At the beginning of every school year, my sophomores read and write about a short story by Mark Helprin called “White Gardens.” The assignment is purely diagnostic, designed to get them back in the swing of reading after a summer numbed by Facebook and XBox 360s, and to get a sample of their writing so I can figure out what I’ve got to work with. “White Gardens” is brief, even for a short story, and I’m sure it was written long before anyone coined the expression “flash fiction.” Helprin was, I suspect, subscribing to the old writing question “How long should a story be?” and its answer “As long as it needs to be.”
Every fall it occurred to me how beautifully “White Gardens” was written ; sometimes, as the class read, I sat there marveling at Helprin’s use of structure, imagery, and language. A few years ago, it occurred to me that maybe, as a writer, I might have something to learn from this story of the funeral of a group of firefighters who died in a fire, one lone widow, and the young priest who makes a small error during his eulogy.
I started by retyping the story myself to get a sense of its structure and pace, and then I marked it up the way I might mark a student’s essay. I noticed immediately that it starts “in media res”, meaning “in the middle of things.” The opening line is: “It was August. In the middle of his eulogy, the priest said, ‘Now they must leave us to repose in white gardens,’ and then halted in confusion, for he had certainly meant green gardens.” Even by the end of the first sentence, we are oriented–We know the season (summer), we know we’re in a Catholic Church (the priest), and we know someone has died (the eulogy). It’s a great opening sentence. I was hooked. We also know that the priest, for whatever reason, has gotten nervous somehow and messed up what he intended to say (“for he had certainly meant green gardens”). I’m sure there’s much more we can tell by the end of that first sentence. That he’s confused, for one. That he’s relying somewhat on clerical cliches, for another. A handful of words and we are totally immersed in the world of the story.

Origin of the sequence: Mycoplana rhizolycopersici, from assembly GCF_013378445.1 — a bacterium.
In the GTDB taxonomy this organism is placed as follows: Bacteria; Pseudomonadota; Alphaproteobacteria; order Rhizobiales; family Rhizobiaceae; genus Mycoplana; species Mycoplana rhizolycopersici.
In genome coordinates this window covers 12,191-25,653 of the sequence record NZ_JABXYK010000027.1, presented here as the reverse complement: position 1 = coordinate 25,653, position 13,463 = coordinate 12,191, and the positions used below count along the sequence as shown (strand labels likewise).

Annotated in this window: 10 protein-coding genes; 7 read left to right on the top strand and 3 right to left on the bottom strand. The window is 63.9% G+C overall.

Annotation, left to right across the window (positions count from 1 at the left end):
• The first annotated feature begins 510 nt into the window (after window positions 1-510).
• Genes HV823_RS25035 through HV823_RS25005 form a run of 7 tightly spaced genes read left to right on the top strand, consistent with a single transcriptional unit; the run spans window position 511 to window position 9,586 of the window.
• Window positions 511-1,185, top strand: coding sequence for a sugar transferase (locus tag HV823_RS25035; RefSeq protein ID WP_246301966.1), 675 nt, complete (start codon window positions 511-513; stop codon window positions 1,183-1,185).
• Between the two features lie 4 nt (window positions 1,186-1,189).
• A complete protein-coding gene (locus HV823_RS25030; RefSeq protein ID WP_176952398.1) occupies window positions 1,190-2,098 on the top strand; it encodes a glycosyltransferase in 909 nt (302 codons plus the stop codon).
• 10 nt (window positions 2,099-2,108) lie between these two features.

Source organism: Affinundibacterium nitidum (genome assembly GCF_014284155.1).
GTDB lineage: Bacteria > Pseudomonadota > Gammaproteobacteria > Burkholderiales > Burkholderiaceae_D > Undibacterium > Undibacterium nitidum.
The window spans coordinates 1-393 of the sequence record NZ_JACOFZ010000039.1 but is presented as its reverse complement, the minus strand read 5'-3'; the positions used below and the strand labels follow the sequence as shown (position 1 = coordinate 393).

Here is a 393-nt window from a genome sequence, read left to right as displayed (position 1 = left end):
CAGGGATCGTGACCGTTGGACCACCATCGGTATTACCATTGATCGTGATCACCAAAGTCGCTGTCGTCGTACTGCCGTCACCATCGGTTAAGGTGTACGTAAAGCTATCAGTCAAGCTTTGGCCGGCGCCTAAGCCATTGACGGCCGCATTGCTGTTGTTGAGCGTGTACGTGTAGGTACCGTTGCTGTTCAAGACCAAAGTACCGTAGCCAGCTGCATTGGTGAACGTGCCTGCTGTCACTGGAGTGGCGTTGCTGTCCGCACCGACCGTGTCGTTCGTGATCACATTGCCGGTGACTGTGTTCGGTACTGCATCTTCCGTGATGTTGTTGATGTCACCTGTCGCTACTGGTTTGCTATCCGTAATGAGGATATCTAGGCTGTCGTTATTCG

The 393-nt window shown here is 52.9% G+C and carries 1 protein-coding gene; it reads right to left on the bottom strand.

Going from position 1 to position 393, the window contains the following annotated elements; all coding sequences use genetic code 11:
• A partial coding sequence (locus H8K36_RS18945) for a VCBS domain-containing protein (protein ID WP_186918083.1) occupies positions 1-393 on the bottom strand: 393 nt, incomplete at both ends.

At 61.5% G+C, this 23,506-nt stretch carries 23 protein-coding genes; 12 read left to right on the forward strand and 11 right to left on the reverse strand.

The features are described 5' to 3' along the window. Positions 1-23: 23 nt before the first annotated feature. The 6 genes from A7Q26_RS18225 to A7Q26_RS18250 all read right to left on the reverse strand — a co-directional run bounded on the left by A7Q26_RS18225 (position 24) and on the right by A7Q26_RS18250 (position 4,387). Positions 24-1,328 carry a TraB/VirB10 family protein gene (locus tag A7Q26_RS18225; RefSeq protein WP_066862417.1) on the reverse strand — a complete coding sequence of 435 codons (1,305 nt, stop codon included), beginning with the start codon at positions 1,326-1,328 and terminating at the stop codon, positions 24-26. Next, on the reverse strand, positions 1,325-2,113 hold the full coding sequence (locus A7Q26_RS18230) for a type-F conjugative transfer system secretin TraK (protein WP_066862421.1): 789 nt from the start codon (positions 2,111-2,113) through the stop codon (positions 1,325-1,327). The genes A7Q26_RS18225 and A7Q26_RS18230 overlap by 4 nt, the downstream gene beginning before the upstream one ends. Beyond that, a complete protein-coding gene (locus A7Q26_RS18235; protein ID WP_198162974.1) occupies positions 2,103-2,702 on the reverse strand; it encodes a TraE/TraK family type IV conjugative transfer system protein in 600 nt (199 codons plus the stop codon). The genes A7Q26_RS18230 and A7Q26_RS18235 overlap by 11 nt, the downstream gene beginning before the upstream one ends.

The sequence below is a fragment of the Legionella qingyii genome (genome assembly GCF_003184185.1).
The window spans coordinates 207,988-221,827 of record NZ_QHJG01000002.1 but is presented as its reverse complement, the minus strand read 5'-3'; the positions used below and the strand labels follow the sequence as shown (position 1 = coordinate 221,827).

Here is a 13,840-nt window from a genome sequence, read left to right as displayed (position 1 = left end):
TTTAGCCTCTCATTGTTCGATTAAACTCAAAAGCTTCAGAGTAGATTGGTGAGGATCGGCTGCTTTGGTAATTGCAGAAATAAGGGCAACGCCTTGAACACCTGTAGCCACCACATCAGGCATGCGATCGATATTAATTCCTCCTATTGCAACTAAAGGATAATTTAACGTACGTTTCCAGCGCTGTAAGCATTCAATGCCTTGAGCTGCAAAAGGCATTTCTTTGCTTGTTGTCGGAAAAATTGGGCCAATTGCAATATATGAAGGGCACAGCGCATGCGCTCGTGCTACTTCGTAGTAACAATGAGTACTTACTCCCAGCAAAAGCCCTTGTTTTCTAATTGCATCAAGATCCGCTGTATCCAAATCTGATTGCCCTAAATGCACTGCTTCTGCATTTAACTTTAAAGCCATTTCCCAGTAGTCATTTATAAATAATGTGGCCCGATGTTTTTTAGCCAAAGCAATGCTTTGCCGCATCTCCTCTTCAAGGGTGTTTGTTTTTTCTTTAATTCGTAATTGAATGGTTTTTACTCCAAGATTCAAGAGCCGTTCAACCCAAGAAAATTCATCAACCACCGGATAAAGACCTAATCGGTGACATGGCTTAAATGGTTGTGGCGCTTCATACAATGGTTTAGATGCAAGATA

Next, I marked specific details (“overcrowded church,” “tropical suits,” “white smoke billowing from a chimney,” “shiny new engine,” etc.). I also marked lines that dealt with characterization, point of view, sentence structure (dashes, semi-colons, dependent clauses, etc.) figurative language, description, rhythm, sensory imagery, action, setting, conflict, and resolution. With a little more gumption, I could have gone back and highlighted important vocabulary and/or strong “theme” sentences, and maybe even taken a section and written a piece of my own, using only the sentence structure in Helprin’s paragraphs, just to see how it was done.
In the end, I was looking for some kind of pattern or evident dissemination of The Seven Elements of Fiction that would immediately provide me with The Secret of Excellent Writing. But, as with all art, it was a bit like trying to capture a butterfly with a shotgun. What I did notice, however, is that in this particular story, Helprin used specific detail, powerful sensory imagery, and a few key references to sketch in the whole. That was all helpful analysis. I went immediately to a short piece I was working on at the time and did some editing accordingly. That piece never saw the light of day, but no matter. I was still able to take what I learned from Helprin and incorporate it into my writing style. The moral of the story, I suppose, is that we should always be on the lookout for writers whose work we can use as a blueprint, a model to improve the quality of our own writing.
Question: What models do you use to improve the quality of your own writing?